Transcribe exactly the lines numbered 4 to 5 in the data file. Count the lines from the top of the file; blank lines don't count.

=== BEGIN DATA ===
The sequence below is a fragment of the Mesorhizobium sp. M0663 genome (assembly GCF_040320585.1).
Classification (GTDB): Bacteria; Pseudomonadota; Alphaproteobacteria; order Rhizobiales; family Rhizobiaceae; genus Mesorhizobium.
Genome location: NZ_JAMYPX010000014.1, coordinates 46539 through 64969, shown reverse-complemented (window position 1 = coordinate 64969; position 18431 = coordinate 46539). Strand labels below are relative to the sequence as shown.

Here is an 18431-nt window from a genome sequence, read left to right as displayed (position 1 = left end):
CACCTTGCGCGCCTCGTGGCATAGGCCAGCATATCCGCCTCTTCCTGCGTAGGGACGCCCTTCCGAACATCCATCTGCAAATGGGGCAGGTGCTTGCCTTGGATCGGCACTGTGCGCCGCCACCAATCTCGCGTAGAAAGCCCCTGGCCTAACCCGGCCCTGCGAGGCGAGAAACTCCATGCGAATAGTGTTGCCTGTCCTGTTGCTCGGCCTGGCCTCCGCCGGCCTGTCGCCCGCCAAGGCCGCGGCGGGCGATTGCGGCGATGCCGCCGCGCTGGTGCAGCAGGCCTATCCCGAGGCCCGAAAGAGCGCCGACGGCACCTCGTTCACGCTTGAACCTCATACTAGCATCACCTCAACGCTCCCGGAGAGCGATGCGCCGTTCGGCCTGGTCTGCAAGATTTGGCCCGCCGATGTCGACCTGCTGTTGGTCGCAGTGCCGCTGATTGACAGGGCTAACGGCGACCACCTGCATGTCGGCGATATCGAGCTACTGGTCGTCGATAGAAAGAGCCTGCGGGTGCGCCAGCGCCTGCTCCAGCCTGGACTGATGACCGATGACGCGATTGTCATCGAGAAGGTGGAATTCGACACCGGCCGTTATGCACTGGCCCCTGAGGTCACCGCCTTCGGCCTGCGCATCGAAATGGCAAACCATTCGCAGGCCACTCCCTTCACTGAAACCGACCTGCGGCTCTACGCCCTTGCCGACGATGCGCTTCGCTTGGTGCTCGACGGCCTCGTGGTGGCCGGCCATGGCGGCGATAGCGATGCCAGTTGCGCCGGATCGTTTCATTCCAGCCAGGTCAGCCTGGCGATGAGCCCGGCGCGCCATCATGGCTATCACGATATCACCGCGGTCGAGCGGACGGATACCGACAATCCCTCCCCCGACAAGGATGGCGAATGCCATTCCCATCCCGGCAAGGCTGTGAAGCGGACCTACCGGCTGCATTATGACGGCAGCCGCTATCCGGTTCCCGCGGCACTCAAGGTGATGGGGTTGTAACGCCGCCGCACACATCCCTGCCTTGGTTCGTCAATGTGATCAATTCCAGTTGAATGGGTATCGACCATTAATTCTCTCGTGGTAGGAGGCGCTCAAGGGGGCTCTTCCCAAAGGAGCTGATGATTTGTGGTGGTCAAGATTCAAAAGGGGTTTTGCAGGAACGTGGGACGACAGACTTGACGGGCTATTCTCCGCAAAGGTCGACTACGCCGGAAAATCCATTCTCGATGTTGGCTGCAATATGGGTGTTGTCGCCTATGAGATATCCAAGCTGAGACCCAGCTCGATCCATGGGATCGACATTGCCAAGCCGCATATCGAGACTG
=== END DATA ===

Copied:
Here is an 18431-nt window from a genome sequence, read left to right as displayed (position 1 = left end):
CACCTTGCGCGCCTCGTGGCATAGGCCAGCATATCCGCCTCTTCCTGCGTAGGGACGCCCTTCCGAACATCCATCTGCAAATGGGGCAGGTGCTTGCCTTGGATCGGCACTGTGCGCCGCCACCAATCTCGCGTAGAAAGCCCCTGGCCTAACCCGGCCCTGCGAGGCGAGAAACTCCATGCGAATAGTGTTGCCTGTCCTGTTGCTCGGCCTGGCCTCCGCCGGCCTGTCGCCCGCCAAGGCCGCGGCGGGCGATTGCGGCGATGCCGCCGCGCTGGTGCAGCAGGCCTATCCCGAGGCCCGAAAGAGCGCCGACGGCACCTCGTTCACGCTTGAACCTCATACTAGCATCACCTCAACGCTCCCGGAGAGCGATGCGCCGTTCGGCCTGGTCTGCAAGATTTGGCCCGCCGATGTCGACCTGCTGTTGGTCGCAGTGCCGCTGATTGACAGGGCTAACGGCGACCACCTGCATGTCGGCGATATCGAGCTACTGGTCGTCGATAGAAAGAGCCTGCGGGTGCGCCAGCGCCTGCTCCAGCCTGGACTGATGACCGATGACGCGATTGTCATCGAGAAGGTGGAATTCGACACCGGCCGTTATGCACTGGCCCCTGAGGTCACCGCCTTCGGCCTGCGCATCGAAATGGCAAACCATTCGCAGGCCACTCCCTTCACTGAAACCGACCTGCGGCTCTACGCCCTTGCCGACGATGCGCTTCGCTTGGTGCTCGACGGCCTCGTGGTGGCCGGCCATGGCGGCGATAGCGATGCCAGTTGCGCCGGATCGTTTCATTCCAGCCAGGTCAGCCTGGCGATGAGCCCGGCGCGCCATCATGGCTATCACGATATCACCGCGGTCGAGCGGACGGATACCGACAATCCCTCCCCCGACAAGGATGGCGAATGCCATTCCCATCCCGGCAAGGCTGTGAAGCGGACCTACCGGCTGCATTATGACGGCAGCCGCTATCCGGTTCCCGCGGCACTCAAGGTGATGGGGTTGTAACGCCGCCGCACACATCCCTGCCTTGGTTCGTCAATGTGATCAATTCCAGTTGAATGGGTATCGACCATTAATTCTCTCGTGGTAGGAGGCGCTCAAGGGGGCTCTTCCCAAAGGAGCTGATGATTTGTGGTGGTCAAGATTCAAAAGGGGTTTTGCAGGAACGTGGGACGACAGACTTGACGGGCTATTCTCCGCAAAGGTCGACTACGCCGGAAAATCCATTCTCGATGTTGGCTGCAATATGGGTGTTGTCGCCTATGAGATATCCAAGCTGAGACCCAGCTCGATCCATGGGATCGACATTGCCAAGCCGCATATCGAGACTG